Lawmakers look to ban ticket scalping

Lawmakers look to ban ticket scalping

HONOLULU (HawaiiNewsNow) - Bruno Mars ticket sales have inspired government legislation. Some lawmakers now want to create an anti-scalping law.

Hawaii used to have a scalping law 15 years ago but it was repealed. Now we're one of the few states in the country where scalping is legal.

Bruno Mars is the hottest ticket in town. So much so a pair of seats in the second row are going for $11,000 on StubHub. If prices seems excessive you're not alone. A bill at the State Capitol today would make scalping or reselling a ticket for more than face value against the law.

"I think what we're trying to do is stop this wholesale scalping movement," said Rep. Angus McKelvey, (D) West Maui

State Rep. Angus McKelvey actually introduced the bill before the Bruno Mars tickets skyrocketed and it's getting much more attention now.

"We plan to be very methodical and look to what other states have done since they have worked through a lot of these issues themselves," said Rep. McKelvey.

He says it would help with counterfeiting problems and also wants to outlaw computer bots buying up the tickets.

"We want to use the opportunity of anti scalping to look at the bot phenomenon, especially when you may, not to say that's its happened, have a situation where bots seize up all the tickets simply because the person wants to resell them for scalping purposes," said Rep. McKelvey.

Enforcement is a big question especially for online sales.

"Can they put it into effect in Arizona if someone in Arizona bought a couple of tickets and is selling, scalping them? I don't think it would have an effect. It just wouldn't work," said Tom Moffatt, A Tom Moffatt Production.

Promoter Tom Moffatt's office is all for protecting people but doesn't want lawmakers to rush a flawed law and prevent future blockbusters from coming to town.

The scalping law applies to all events in the State.

The bill was heard at the Capitol today. No vote was taken. Lawmakers plan to work with the parties involved to craft the bill correctly.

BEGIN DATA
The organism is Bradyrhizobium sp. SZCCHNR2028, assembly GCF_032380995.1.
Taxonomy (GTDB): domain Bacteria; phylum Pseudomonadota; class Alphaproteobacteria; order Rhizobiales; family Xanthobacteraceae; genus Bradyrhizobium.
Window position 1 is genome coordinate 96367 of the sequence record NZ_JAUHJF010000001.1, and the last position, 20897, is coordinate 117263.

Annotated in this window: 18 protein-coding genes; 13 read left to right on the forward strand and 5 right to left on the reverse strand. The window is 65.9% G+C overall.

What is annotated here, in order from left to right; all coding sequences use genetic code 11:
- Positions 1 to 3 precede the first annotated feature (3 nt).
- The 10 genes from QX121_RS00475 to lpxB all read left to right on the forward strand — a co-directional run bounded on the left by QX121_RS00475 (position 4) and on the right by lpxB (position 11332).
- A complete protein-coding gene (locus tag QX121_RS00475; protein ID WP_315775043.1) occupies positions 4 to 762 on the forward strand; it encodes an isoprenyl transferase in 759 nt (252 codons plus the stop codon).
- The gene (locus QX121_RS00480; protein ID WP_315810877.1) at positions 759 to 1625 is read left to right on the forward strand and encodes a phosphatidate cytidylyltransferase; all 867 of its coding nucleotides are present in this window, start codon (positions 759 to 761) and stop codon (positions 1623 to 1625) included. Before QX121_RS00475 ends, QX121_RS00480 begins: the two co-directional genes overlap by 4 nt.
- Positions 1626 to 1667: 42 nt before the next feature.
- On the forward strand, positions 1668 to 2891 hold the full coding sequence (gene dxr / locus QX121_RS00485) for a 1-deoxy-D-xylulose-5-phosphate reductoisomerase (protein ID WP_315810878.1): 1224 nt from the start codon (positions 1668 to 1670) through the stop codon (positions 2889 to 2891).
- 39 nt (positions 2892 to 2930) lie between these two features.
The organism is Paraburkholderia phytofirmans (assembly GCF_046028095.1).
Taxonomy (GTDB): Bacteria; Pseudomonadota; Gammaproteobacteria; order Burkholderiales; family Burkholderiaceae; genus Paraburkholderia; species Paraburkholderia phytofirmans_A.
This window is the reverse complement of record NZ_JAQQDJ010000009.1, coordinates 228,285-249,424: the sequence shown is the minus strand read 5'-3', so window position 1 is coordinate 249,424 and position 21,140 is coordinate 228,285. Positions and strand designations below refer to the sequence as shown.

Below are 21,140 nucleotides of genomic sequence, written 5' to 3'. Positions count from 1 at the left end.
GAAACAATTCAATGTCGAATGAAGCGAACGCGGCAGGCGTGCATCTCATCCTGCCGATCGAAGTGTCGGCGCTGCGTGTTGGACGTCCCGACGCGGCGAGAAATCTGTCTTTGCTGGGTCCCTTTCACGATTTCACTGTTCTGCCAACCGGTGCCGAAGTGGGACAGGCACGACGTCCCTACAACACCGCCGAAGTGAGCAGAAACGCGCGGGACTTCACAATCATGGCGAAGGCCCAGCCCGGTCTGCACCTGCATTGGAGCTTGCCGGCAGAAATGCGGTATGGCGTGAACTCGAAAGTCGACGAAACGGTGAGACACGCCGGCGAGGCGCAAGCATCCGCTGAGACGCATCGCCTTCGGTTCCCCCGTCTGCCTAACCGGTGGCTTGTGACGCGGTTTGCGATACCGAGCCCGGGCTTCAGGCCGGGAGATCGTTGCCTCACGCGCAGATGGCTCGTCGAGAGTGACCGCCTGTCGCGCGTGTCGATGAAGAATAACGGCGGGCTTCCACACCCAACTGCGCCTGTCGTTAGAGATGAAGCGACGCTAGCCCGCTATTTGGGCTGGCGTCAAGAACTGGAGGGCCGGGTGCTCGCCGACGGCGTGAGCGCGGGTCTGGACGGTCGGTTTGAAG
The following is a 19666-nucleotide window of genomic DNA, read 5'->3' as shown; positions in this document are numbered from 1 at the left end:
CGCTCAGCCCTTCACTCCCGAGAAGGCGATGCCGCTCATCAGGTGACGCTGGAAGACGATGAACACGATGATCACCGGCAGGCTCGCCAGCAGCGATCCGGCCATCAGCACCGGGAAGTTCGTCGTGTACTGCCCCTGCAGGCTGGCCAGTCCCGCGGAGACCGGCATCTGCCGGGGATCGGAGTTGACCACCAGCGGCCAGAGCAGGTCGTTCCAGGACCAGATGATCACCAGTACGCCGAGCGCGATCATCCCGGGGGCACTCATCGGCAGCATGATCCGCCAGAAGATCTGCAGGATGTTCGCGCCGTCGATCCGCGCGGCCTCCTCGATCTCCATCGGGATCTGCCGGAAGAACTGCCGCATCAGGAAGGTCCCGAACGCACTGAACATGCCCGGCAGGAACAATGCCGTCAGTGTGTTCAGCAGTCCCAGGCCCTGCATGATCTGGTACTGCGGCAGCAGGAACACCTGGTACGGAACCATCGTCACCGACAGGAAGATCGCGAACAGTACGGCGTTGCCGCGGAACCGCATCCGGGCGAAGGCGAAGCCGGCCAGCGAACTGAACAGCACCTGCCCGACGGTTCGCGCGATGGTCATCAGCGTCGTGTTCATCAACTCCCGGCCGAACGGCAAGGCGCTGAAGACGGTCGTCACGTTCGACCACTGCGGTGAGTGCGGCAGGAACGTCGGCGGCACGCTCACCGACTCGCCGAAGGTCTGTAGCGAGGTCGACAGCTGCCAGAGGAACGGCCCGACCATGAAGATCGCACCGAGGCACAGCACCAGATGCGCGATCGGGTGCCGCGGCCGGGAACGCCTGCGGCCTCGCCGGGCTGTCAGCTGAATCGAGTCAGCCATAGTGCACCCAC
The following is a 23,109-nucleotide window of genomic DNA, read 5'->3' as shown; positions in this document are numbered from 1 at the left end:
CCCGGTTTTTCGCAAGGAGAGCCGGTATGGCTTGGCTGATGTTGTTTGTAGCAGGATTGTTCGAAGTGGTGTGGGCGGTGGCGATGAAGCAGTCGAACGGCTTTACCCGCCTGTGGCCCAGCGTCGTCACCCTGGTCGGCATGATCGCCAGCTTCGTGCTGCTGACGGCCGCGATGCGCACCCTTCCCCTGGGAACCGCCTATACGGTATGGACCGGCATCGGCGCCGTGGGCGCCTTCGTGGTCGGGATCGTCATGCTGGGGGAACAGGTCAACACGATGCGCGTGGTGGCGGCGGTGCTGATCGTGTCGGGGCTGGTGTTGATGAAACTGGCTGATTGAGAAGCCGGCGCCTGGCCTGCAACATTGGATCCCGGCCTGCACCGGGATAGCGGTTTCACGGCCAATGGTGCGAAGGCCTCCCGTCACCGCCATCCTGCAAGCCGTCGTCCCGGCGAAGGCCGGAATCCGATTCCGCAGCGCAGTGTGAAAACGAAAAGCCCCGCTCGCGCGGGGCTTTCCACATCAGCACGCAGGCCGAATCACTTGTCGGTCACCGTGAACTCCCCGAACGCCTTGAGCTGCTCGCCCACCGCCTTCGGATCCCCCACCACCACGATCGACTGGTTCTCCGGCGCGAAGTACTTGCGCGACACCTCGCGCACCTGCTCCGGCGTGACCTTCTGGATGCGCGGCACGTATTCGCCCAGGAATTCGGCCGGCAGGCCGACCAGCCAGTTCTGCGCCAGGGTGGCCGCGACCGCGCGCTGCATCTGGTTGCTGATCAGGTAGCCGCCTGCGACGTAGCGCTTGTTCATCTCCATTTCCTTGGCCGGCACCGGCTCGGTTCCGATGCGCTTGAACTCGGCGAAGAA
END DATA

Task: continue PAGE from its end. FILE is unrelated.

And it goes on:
The following statement was released by Barbara Saito, with A Tom Moffatt Production:

"As longtime promoters in this state, we welcome protections that aid residents in purchasing tickets to shows they wish to see. The resale of tickets far in excess of their face value hurts everyone connected with a promotion except for the scalper, but there are circumstances, particularly charitable fundraising, where such a resale is of benefit to the community. What comes to mind first and foremost is the donation situation surrounding Elvis' "Aloha from Hawaii" concert to benefit the Kui Lee Cancer Fund, which had =no= ticket price but was driven solely by donations…all of which were "in excess" of the face value of the ticket.

A rush to pass any resolution or especially a piece of law without an extensive understanding of the way the industry works -- from the promoters, to the venues, to the primary ticket brokers, to charities, to hotel room sales, to the measures already in place within the industry itself -- could cause more harm than good. A flawed law could potentially cause entertainers to bypass Hawaii altogether, which is not a solution of any kind.

Attempting to push legislation through based on one event, as opposed to looking at a history of events for which scalping has been an issue, puts undue pressure on the one event to prove the merit of the law. Each event is its own set of circumstances and there's not typically a "one size fits all" approach to the scalping issue. So it's a proposed law that needs to do its homework, and we're happy to be a part of that process."

The National Consumers League has also weighed in on the issue. To read its stance click here

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